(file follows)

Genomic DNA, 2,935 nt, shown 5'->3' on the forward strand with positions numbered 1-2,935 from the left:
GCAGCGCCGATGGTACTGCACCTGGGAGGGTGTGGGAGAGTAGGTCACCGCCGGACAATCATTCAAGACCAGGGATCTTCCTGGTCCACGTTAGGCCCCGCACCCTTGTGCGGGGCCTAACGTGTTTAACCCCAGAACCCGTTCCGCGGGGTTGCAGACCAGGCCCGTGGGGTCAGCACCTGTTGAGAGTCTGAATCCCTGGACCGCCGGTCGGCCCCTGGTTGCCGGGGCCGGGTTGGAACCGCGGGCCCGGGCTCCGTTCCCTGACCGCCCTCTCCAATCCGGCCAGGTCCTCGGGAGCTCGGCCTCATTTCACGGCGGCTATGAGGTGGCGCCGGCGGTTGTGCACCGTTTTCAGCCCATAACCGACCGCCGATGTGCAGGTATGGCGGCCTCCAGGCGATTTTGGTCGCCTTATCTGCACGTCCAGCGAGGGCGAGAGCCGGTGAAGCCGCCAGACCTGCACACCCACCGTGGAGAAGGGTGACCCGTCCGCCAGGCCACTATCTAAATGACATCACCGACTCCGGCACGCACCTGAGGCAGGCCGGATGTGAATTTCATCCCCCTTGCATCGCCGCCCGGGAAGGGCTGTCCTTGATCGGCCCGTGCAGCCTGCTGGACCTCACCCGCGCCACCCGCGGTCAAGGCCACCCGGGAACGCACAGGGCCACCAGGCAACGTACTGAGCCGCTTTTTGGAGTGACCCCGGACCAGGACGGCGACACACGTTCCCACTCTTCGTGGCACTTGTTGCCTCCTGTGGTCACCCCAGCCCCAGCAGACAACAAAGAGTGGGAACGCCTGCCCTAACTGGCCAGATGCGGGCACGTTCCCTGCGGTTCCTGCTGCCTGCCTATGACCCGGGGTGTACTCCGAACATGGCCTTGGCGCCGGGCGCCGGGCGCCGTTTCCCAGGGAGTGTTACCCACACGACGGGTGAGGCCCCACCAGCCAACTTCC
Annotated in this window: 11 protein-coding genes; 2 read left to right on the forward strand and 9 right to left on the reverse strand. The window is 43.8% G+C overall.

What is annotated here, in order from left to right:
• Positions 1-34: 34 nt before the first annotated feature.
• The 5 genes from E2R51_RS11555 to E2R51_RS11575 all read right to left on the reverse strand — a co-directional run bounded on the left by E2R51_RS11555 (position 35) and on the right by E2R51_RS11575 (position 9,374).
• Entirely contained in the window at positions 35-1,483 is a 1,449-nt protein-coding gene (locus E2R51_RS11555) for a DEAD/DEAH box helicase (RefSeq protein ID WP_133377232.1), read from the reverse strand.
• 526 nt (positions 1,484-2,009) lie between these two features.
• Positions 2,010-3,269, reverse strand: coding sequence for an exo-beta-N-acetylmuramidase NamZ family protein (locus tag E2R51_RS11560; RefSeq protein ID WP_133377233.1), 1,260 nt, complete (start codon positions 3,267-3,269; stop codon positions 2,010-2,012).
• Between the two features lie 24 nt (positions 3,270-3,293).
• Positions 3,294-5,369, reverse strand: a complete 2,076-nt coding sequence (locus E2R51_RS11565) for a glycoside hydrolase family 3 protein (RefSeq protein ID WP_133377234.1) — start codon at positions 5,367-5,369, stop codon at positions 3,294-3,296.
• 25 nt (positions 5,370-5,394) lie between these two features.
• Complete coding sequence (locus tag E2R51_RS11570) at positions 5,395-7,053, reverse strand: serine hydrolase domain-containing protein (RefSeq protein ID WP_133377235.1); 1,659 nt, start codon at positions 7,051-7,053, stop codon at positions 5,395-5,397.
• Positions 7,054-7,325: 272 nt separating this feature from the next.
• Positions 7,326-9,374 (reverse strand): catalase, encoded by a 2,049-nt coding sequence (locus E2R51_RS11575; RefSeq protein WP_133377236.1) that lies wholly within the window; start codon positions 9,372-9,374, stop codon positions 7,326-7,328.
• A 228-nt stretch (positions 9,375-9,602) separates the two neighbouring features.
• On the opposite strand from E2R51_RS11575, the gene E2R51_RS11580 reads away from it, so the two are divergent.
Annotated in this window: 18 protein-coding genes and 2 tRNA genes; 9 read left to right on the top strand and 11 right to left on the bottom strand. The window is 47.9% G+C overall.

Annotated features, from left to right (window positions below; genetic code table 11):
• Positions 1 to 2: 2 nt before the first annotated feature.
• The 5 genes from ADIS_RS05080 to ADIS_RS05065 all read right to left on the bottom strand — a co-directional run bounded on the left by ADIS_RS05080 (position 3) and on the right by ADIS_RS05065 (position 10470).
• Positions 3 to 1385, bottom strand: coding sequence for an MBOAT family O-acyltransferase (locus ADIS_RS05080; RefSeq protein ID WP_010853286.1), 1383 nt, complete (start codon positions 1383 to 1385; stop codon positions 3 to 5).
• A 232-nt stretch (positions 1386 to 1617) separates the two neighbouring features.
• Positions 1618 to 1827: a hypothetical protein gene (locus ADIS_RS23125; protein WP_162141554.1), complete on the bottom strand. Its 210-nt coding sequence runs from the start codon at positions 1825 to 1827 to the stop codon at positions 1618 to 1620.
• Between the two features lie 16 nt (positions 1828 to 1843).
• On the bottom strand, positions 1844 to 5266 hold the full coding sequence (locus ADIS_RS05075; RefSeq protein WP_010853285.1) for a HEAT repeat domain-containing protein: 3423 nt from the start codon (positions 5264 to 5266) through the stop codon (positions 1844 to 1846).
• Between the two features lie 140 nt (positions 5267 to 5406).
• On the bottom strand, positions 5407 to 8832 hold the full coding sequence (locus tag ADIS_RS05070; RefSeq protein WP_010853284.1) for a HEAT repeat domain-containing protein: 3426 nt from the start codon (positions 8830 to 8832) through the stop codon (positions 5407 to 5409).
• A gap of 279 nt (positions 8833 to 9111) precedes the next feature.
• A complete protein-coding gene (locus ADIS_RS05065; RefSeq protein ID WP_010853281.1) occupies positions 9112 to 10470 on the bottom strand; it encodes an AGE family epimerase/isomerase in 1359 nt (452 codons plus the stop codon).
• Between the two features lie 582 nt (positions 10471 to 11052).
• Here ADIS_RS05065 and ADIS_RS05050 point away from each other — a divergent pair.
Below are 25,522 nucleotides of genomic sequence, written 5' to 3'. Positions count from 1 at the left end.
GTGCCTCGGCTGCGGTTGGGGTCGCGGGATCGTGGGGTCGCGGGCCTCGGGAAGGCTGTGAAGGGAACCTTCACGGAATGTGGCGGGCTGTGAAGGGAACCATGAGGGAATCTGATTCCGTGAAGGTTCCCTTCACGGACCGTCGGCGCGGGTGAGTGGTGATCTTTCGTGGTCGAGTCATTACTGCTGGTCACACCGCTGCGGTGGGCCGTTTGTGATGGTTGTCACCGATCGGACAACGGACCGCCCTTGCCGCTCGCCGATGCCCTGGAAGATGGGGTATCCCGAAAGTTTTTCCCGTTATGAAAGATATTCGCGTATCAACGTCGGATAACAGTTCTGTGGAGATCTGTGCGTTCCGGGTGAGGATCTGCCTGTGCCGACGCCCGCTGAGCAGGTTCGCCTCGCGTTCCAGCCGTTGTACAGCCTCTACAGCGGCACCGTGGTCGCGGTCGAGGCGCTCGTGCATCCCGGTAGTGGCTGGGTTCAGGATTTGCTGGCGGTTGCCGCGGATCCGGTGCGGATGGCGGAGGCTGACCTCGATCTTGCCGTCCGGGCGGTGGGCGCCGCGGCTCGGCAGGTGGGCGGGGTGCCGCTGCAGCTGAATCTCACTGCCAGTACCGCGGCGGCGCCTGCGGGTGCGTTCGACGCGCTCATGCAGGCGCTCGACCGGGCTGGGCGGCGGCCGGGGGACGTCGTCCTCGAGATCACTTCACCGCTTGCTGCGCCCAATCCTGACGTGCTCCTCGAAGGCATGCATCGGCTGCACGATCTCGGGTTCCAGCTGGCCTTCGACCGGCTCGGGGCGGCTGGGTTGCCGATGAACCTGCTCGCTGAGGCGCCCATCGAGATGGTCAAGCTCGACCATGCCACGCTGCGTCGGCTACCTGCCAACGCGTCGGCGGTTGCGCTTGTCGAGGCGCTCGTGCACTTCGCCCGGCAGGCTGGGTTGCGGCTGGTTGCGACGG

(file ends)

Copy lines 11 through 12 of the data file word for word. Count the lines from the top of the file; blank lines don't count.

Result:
• Positions 3,294-5,369, reverse strand: a complete 2,076-nt coding sequence (locus E2R51_RS11565) for a glycoside hydrolase family 3 protein (RefSeq protein ID WP_133377234.1) — start codon at positions 5,367-5,369, stop codon at positions 3,294-3,296.
• 25 nt (positions 5,370-5,394) lie between these two features.